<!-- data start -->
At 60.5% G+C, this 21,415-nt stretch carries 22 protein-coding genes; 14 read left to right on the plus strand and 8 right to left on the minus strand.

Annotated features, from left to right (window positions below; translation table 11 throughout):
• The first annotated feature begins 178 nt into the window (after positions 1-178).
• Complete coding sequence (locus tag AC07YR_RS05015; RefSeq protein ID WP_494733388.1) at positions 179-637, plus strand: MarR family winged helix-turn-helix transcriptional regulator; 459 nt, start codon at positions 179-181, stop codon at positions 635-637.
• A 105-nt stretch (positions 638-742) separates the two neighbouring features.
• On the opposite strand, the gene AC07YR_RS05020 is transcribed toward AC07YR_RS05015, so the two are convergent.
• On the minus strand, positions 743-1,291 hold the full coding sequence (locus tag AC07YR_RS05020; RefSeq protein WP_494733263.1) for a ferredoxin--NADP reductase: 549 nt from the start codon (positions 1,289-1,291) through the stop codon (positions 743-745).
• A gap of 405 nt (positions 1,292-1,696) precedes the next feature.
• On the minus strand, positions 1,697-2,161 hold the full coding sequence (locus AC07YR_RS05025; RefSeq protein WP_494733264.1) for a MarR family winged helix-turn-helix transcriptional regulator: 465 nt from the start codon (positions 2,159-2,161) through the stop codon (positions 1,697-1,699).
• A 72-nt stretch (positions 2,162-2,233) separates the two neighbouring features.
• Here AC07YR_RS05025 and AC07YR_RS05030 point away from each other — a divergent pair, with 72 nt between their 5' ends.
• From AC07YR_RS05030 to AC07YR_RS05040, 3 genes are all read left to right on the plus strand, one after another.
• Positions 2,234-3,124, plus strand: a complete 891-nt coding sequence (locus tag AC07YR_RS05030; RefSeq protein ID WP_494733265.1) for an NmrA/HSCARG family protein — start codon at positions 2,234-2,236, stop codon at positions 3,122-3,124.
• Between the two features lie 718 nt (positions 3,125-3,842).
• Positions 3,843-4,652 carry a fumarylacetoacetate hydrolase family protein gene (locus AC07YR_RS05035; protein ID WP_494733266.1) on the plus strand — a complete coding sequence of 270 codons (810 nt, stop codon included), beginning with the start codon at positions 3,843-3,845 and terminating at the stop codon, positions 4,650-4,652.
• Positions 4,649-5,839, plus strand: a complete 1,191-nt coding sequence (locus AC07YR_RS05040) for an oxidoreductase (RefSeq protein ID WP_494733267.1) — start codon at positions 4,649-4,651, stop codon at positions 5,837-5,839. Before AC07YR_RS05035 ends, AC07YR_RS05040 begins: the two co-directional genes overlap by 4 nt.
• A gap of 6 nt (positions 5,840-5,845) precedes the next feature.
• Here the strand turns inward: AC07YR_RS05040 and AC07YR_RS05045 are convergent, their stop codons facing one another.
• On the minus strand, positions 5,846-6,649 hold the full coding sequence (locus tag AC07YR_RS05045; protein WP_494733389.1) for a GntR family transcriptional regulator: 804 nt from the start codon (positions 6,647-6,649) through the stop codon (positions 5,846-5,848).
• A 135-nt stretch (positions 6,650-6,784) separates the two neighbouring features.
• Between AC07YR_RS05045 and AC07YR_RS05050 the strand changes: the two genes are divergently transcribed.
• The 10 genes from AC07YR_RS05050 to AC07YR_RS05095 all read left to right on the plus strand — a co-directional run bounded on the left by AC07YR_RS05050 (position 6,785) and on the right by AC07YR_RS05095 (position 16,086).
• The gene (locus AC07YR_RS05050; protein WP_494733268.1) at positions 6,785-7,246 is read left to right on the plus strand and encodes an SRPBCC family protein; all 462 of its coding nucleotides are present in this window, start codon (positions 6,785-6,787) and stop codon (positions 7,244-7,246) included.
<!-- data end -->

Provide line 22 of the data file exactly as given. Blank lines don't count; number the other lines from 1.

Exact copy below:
• The 10 genes from AC07YR_RS05050 to AC07YR_RS05095 all read left to right on the plus strand — a co-directional run bounded on the left by AC07YR_RS05050 (position 6,785) and on the right by AC07YR_RS05095 (position 16,086).